Galilee Verses The Desert

Blessed is the one who does not walk in step with the wicked or stand in the way that sinners take or sit in the company of mockers, but whose delight is in the law of the Lordand who meditates on his law day and night. That person is like a tree planted by streams of water, which yields its fruit in season and whose leaf does not wither and whatever they do prospers. (Psalm 1:1-3 NIV)

So, this is the first post since our return from Israel.

Of course. all of our travels filled my mind with many sorts of thoughts and contemplations.

Here’s something that rattled through my brain as we spent half a day on a tour bus driving south From Tiberius to the Dead Sea:


The region of Galilee was marked by rushing water, green hillsides and plentiful plant life.

The Negev Desert was bleak, barren and foreboding.

When we spent three days in Galilee, we got to see all sorts of spots where Jesus carried out his ministry. In fact, there we so many sites related to Jesus’ ministry, we couldn’t see them all.

In Galilee, people were healed and lives were changed. The ministry impact was undeniable.

But, Biblically and historically speaking, when it came to the desert, rather than being a place of ministry, it was much more an area marked by difficulty and struggle.

It was in the desert that Jesus was tempted (unsuccessfully) by Satan.

It was in the desert that David hid out from the rampaging Saul.

And it was the in the desert that the children of Israel wandered for forty long. painstaking years.

(And of course, the desert was the location of Masada, where in 74 A.D. some 900 Jews committed suicide rather than be taken captive by Roman soldiers)

Yes, it seemed to me the desert had much more in common with death and despair than it did with any joy, healing or redemption.

When we arrived at our Dead Sea destination, we found that it was simply a small cluster of high rise hotels that served as a sort of “Palm Springs” for Israelites.

People came there to find comfort and ease, and to disconnect from real life. (which sometimes it’s nice to do)

But as far as our tour went, finding any sites where Jesus ministered was out of the question.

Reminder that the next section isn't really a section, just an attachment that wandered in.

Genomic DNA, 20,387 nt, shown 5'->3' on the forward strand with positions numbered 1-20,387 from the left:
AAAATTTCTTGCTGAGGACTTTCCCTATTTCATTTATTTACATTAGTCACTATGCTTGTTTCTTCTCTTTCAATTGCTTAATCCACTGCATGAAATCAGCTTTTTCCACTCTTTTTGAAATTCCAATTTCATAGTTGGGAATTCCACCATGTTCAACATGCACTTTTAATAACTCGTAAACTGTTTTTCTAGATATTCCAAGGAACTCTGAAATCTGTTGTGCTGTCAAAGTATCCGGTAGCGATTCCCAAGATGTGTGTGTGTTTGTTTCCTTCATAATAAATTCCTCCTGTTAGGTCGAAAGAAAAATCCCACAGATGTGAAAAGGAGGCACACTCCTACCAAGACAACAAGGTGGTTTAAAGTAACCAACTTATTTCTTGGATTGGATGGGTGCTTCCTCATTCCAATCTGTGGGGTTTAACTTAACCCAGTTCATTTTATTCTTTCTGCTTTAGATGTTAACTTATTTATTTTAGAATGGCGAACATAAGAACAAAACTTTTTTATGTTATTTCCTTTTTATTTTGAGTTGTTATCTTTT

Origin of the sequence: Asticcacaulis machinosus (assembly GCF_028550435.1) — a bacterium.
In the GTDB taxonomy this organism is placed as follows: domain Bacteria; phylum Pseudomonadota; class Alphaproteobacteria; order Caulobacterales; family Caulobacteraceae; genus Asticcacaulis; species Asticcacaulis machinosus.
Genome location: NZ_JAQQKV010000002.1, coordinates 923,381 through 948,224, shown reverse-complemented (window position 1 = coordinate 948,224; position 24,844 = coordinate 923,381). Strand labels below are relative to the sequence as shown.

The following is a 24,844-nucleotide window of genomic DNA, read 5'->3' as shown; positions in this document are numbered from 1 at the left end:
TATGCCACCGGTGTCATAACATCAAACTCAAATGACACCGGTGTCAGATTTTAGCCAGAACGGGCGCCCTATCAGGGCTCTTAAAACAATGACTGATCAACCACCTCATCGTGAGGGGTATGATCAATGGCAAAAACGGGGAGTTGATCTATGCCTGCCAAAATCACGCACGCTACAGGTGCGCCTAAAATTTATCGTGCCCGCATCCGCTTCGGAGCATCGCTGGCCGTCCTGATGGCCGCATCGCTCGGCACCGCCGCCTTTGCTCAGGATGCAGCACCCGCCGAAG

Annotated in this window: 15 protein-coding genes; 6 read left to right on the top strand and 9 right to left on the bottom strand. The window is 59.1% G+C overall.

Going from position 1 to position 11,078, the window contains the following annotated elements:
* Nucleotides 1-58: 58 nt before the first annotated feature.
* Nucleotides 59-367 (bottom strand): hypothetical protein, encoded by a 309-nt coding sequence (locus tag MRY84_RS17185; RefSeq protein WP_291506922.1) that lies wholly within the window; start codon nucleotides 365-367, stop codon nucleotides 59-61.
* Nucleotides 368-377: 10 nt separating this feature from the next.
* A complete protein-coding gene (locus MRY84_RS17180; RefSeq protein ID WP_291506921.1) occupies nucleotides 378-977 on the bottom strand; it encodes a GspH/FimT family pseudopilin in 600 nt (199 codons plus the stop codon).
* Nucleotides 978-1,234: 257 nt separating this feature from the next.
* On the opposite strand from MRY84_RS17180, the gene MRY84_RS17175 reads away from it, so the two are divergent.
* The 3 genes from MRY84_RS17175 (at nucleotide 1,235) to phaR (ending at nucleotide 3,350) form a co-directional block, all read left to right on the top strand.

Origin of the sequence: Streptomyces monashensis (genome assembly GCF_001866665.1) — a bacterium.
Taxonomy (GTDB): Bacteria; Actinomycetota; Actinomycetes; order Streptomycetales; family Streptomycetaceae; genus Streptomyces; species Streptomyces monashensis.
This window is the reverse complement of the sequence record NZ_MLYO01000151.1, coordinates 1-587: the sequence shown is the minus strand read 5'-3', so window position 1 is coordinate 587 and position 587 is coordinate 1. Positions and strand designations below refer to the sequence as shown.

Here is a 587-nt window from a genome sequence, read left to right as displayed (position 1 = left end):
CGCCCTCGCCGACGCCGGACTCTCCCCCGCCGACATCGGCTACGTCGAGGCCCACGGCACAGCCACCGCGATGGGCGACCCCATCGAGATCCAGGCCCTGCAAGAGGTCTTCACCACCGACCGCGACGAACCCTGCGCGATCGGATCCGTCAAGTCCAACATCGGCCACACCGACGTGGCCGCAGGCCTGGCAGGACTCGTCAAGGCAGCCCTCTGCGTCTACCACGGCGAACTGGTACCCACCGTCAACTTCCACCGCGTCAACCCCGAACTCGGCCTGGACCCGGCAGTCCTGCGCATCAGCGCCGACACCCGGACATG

Truth be told, staying in the desert one night was enough. It was fun to bob in the Dead Sea and to enjoy a nice hotel, but we weren’t going to come in contact with any remnants of Jesus’ ministry there.

This contrast between a lush region like Galilee, and a bone dry region such as the Negev Desert made me think about how we live our lives.

Are we in close proximity to where Jesus is moving and working?

Or have we placed ourselves out in the desert, far away from the things related to the abundant life?

When it comes to our Christian life, are we seeking a comfortable faith, or a faith that challenges us?

Are we, as Psalm 1 describes, like a tree planted by a flowing stream, producing God-pleasing fruit?

Or are we far from Him and His Spirit, living more for selfish pursuits?

Truth be told, it is God’s desire to redeem and restore us from our desert existence.

Isaiah 35:1-4 says this:

The wilderness and the dry land shall be glad; the desert shall rejoice and blossom like the crocus; it shall blossom abundantly and rejoice with joy and singing. The glory of Lebanon shall be given to it, the majesty of Carmel and Sharon. They shall see the glory of the Lord, the majesty of our God. Strengthen the weak hands, and make firm the feeble knees. Say to those who have an anxious heart, “Be strong; fear not! Behold, your God will come with vengeance, with the recompense of God. He will come and save you.” (NIV)

Galilee was full of life. The desert spoke of death.

Life with God provides life. Life without God is like living in a desert.

Which will we choose?

Just some thoughts as our tour bus rambled down an Israeli highway.


What’s Worse than Pride? Try False Humility

“They are proud in humility; proud in that they are not proud.” ~ Robert Burton

Being around a prideful person is challenging enough. Listening to someone brag, boast and endlessly promote themselves can be exhausting.

But for me, there is an even more difficult soul for people to endure.

A person who projects a false humility.

Such an individual is egregious because they put a lot of energy into shrouding their pride.

I would have to agree with this sentiment shared by Brandon Mull:

“False humility is more insulting than open pride!”

It can be even scarier if such a person is in a role of leadership.

What makes dealing with such a person so hard is the fact that they work really hard at making themselves impervious to criticism or correction.

I mean, how can you disagree with such a humble, yet high-minded person?

A big problem with false humility is this:

“False humility is often a false front we employ to gain power over others.” (François de La Rochefoucauld)

Throughout scripture we are called on to pursue humility.

But it must be a true humility. Not thinking more of ourselves. Not thinking too low of ourselves. Simply thinking realistically about ourselves.

A few years ago I came across this list and saved it:

Fifteen Signs of False Humility:

1. Uses Religious Terms to Justify Cruel or Questionable Behavior. But a humble person refuses to use spiritual-sounding words as a smokescreen for sin.